Why should I play for the MBA?
May 9, 2012 8:30 AM   Subscribe

What exactly do they teach in MBA programs?

I keep hearing that MBA programs are extremely useful for networking. But I assume that there's some importance to the educational component as well. What education actually happens in MBA programs? What skills/knowledge would I learn if I enrolled in one?
posted by taltalim to Education (13 answers total) 9 users marked this as a favorite
Managerial accounting (balance sheets, corporate financial statements, etc). and economics, among other things. Vandy's program also provides for focus in particular areas: healthcare, marketing, finance, HR, etc.
posted by jquinby at 8:42 AM on May 9, 2012 [1 favorite]

Different schools are known for different thins. Wharton is known for finance, Yale is known for non-profit administration, etc.

The best way to answer your question is to identify the skills you want to acquire and see how tey compare to a particular MBA curriculum.
posted by dfriedman at 8:44 AM on May 9, 2012

Have you looked through the curriculum of various MBA programs?

What skills/knowledge would I learn if I enrolled in one?

You'll learn basic, useful accounting. Then a tiny bit each of marketing, economics, corporate strategy, finance and operations. Not enough to be useful, but enough to have a very basic conversation about the topic.

Then you will concentrate on one of those areas and usually this is what makes up the bulk of the second year. In whatever area you pick, you'll learn enough so that you're not completely useless when you start a job in that field. You won't be an expert by a long shot.
posted by mullacc at 8:59 AM on May 9, 2012 [2 favorites]

Just as with undergraduate degrees, you can get an MBA in a variety of disciplines, as noted already above. I have my MBA in Organizational Behavior, Information Technology, and International Business.

What education happens depends on what you want to do. Most programs lean towards group work, projects, case studies and real-life simulations.
posted by rich at 9:00 AM on May 9, 2012

At the risk of appearing to take your question lightly, 101 Things I Learned in Business School might be a good start. I own it. It's actually pretty good. Obviously it isn't meant as a substitute, and it certainly isn't heavy reading, but I do think it does a decent 'nutshell' job of answering this type of question.

Some of its 101 lessons are fundamentals (e.g., forms of business, double-entry bookkeeping), some are academic (e.g., risk-homeostasis theory, Pareto principle), and others are just common sense (e.g., "Running a restaurant well is about more than being a good chef.").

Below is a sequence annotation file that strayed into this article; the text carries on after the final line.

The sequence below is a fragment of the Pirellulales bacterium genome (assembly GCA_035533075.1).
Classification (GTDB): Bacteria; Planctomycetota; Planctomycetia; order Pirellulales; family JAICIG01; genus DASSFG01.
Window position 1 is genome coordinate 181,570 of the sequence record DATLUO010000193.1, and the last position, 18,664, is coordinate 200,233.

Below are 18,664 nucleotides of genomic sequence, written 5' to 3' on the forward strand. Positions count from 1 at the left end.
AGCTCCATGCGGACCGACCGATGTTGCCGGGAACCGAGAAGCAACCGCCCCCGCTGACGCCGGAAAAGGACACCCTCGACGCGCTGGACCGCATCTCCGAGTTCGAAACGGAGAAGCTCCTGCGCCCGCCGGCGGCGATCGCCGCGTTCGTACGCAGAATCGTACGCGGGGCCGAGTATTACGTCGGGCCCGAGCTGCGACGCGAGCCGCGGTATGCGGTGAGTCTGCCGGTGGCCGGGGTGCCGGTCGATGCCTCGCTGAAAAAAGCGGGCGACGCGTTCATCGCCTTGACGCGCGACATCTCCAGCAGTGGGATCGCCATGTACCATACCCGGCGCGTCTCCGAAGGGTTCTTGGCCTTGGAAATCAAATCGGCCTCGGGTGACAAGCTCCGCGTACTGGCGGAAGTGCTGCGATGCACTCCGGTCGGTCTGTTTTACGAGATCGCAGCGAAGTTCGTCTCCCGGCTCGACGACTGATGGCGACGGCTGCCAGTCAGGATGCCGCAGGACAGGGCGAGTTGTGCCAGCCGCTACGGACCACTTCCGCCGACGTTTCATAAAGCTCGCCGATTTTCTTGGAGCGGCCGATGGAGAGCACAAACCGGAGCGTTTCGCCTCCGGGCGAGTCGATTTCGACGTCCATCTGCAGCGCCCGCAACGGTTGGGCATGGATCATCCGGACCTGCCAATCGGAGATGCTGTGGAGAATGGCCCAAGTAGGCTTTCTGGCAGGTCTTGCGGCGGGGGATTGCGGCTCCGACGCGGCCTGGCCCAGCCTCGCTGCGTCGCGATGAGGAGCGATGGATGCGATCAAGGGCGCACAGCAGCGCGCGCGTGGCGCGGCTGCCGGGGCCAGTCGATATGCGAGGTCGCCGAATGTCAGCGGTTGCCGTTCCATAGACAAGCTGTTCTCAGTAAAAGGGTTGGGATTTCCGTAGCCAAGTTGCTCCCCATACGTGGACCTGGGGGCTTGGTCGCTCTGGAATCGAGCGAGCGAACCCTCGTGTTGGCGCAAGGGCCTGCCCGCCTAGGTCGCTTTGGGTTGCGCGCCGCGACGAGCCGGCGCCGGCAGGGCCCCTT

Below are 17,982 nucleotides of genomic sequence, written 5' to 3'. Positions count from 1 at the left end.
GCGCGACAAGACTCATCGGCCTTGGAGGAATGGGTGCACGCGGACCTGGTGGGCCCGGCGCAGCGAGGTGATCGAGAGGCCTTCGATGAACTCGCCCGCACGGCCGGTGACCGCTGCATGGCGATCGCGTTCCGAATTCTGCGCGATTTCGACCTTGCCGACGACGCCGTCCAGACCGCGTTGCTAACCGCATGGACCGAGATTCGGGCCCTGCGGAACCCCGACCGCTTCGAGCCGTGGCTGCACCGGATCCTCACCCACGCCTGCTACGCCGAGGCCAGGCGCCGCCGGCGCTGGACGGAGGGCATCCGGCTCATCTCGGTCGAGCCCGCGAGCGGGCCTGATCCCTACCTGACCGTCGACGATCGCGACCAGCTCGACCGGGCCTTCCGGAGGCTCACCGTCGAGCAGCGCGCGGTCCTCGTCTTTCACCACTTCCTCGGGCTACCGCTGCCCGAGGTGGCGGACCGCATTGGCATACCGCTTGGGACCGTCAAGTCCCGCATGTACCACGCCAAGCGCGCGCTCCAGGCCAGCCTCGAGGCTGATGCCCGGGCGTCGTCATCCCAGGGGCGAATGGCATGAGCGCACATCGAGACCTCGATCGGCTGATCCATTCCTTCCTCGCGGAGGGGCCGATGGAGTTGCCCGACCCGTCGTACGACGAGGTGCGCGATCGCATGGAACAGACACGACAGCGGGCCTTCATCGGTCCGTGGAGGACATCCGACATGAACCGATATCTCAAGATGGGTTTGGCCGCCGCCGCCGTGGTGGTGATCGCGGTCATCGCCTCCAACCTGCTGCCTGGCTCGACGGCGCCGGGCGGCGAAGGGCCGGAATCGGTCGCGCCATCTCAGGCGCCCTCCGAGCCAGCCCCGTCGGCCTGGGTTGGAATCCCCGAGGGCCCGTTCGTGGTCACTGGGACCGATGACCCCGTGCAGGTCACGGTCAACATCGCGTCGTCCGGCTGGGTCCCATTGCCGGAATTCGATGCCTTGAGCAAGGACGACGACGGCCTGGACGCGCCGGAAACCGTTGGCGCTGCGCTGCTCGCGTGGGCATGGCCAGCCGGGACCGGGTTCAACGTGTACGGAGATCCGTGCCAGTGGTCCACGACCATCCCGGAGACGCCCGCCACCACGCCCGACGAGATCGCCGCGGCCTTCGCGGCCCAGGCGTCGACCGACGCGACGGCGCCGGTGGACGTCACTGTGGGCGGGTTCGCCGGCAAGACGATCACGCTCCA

posted by cribcage at 9:05 AM on May 9, 2012

One of the biggest things you'll learn getting an MBA is how to work in a group. Just about every class outside of accounting and finance will have a large group project component. This is especially fun if you are going to State U where the MBA program is a mix of young recent college grads, bored housewives, executives, and recently retired military, part time, and full-time students.

Why yes, we did have some epic clashes in group dynamics. Why do you ask?
posted by COD at 9:27 AM on May 9, 2012 [1 favorite]

Piggybacking on cribcage, "Complete MBA for Dummies" is also a good book - I found it to be a nice refresher for many of the things I learned while getting my MBA. Believe it or not, MBA programs were originally developed for non-business types (like scientists, laborers, and even artists) to learn just enough to navigate the business world so their ideas could flourish. Even though the MBA now has a reputation for being a degree for lazy entitled WASPs, the curriculum still reflects the original intention.
posted by rjacobs at 9:30 AM on May 9, 2012

Another good book giving an overview of the MBA program content is The Ten Day MBA.

An account of getting an MBA is Snapshots from Hell by Peter Robinson.
posted by ThisIsNotMe at 9:48 AM on May 9, 2012 [1 favorite]

The Personal MBA aims to cover the MBA curriculum in business books. I don't know if that's good or bad or possible or impossible but the books will give you an idea of what gets covered.
posted by mendel at 10:53 AM on May 9, 2012

Seconding the work-in-groups thing. In my experience, you met your group in the first week and you did everything together, for the entire curriculum.

The other big mindset orientation was that this was a masters of business administration. Emphasis on all three words individually. You were learning to master the administration of business. Not start a business (although it's helpful), not talk about business and not learning to administer, say, a school. Administer a business -- an ongoing still-gonna-be-here-tomorrow enterprise devoted to hiring people, making products and selling products in order to make money. Period. It was almost never theoretical or scholarly.
posted by Cool Papa Bell at 10:57 AM on May 9, 2012

* networking
* you have the name on your resume
* internships

This are the three important things. They teach you nothing that an intelligent person could not pick up easily in a book. What is a disadvantage: they teach you a lot how to think and apply in frameworks and this somehow contradicts creative and strategic thinking.
posted by yoyo_nyc at 3:25 PM on May 9, 2012 [2 favorites]

ThisIsNotMe: "An account of getting an MBA is Snapshots from Hell by Peter Robinson."

I'll second that. Loved that book. Another good one is Year One: An Intimate Look Inside Harvard Business School by Robert Reid.
posted by SisterHavana at 7:26 PM on May 9, 2012 [1 favorite]

[Folks, maybe make your comments without insulting other posters? thanks.]
posted by jessamyn (staff) at 9:12 PM on May 10, 2012

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